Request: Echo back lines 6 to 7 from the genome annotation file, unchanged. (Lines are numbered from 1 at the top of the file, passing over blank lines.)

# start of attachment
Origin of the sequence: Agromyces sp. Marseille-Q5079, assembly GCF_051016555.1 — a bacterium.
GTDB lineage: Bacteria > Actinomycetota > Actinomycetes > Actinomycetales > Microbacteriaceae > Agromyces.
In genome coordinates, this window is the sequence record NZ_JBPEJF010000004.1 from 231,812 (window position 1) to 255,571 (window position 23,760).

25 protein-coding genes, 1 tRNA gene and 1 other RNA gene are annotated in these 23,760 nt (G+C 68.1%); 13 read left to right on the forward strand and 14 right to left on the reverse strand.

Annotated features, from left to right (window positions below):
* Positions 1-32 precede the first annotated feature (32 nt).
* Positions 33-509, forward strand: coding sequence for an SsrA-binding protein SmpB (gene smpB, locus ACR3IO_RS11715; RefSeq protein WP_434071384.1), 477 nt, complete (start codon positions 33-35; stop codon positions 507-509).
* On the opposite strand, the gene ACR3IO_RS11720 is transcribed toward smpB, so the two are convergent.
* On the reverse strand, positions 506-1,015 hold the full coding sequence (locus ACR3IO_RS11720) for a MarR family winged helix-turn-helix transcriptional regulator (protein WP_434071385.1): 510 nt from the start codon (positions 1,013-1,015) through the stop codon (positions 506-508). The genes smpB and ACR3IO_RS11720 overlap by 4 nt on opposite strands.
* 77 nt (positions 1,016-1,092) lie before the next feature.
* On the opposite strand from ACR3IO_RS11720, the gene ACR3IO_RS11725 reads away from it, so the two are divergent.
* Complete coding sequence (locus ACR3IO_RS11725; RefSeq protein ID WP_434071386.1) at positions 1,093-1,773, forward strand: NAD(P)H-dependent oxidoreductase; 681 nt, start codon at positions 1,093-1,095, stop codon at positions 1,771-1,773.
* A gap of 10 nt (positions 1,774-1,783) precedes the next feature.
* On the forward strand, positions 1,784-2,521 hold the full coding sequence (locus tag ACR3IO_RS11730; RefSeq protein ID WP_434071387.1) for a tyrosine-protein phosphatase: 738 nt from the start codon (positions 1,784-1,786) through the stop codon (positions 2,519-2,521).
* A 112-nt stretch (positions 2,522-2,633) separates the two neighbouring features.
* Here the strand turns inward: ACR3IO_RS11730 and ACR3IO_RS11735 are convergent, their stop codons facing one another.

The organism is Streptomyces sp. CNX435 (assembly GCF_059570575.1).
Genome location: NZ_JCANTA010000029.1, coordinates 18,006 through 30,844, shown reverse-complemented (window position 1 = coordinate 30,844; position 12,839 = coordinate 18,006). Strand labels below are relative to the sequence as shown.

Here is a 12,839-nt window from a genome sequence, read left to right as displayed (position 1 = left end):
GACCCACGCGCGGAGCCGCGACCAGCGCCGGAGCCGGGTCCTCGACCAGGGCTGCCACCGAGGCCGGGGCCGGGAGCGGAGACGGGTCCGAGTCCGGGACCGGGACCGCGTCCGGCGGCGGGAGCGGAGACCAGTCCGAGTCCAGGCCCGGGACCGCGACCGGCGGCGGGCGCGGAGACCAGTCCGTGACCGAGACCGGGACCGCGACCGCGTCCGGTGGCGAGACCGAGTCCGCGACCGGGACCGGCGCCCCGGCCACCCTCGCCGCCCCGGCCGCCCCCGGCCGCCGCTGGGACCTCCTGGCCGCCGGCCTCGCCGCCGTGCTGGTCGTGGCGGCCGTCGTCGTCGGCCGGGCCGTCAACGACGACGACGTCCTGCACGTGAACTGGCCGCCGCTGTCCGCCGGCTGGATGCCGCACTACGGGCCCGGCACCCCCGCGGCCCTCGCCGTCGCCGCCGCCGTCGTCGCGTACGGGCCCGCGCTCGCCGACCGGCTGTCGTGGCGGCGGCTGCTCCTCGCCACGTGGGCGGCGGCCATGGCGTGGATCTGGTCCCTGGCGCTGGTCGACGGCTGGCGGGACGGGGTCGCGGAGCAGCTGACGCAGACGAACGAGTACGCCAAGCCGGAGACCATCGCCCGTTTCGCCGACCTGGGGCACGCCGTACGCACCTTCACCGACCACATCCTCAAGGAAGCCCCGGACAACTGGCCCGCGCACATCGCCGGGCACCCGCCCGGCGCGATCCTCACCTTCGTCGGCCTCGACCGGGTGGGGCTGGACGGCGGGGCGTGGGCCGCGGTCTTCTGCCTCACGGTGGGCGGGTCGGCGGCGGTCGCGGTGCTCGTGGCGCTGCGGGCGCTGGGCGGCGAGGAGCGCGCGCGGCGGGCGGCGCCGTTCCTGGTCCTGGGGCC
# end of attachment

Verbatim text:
* Positions 1-32 precede the first annotated feature (32 nt).
* Positions 33-509, forward strand: coding sequence for an SsrA-binding protein SmpB (gene smpB, locus ACR3IO_RS11715; RefSeq protein WP_434071384.1), 477 nt, complete (start codon positions 33-35; stop codon positions 507-509).